Genetics plays a role in drug-induced pancreatitis

X-ray of patient with irritable bowel syndrome (IBS)

Acute pancreatitis is a recognised adverse drug reaction to thiopurine immunosuppressant drugs that affects an estimated 4–7% of patients with inflammatory bowel disease.

New research identifies a genetic variant in the class II human leukocyte antigen (HLA) region that confers increased susceptibility to this reaction.

An initial genome-wide association study identified a significant association at rs2647087 within the class II HLA region; these findings were replicated in an independent cohort and the association was fine-mapped to the HLA-DQA1*02:01–HLA-DRB1*07:01 1 haplotype.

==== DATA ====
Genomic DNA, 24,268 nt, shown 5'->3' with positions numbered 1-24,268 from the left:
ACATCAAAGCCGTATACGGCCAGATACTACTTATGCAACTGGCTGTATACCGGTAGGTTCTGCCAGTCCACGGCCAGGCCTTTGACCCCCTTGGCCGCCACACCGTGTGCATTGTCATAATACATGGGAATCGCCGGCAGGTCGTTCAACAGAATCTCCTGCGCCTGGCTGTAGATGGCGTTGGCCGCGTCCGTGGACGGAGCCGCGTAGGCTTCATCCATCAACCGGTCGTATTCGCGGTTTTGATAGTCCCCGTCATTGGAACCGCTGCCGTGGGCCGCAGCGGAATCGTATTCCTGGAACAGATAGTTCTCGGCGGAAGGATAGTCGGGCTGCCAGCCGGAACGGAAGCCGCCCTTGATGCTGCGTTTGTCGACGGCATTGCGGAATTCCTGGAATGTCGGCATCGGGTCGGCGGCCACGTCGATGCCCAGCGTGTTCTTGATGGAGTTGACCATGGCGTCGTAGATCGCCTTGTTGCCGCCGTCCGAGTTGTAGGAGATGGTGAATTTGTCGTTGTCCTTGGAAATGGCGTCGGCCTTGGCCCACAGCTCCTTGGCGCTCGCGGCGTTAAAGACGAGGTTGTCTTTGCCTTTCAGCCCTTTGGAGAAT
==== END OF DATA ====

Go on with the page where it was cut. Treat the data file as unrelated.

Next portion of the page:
“Patients heterozygous at rs2647087 have a 9% risk of developing pancreatitis after administration of a thiopurine, whereas homozygotes have a 17% risk,” reveal Graham Heap, from the Royal Devon and Exeter Hospital, and colleagues in Nature Genetics
 (online, 17 September 2014). 



[1] Heap GA, Weedon MN, Bewshea CM et al. HLA-DQA1–HLA-DRB1 variants confer susceptibility to pancreatitis induced by thiopurine immunosuppressants. Nature Genetics. doi:10.1038/ng.3093 (accessed 17 September 2014)

Last updated
The Pharmaceutical Journal, PJ, 27 September 2014, Vol 293, No 7829;293(7829):DOI:10.1211/PJ.2014.20066515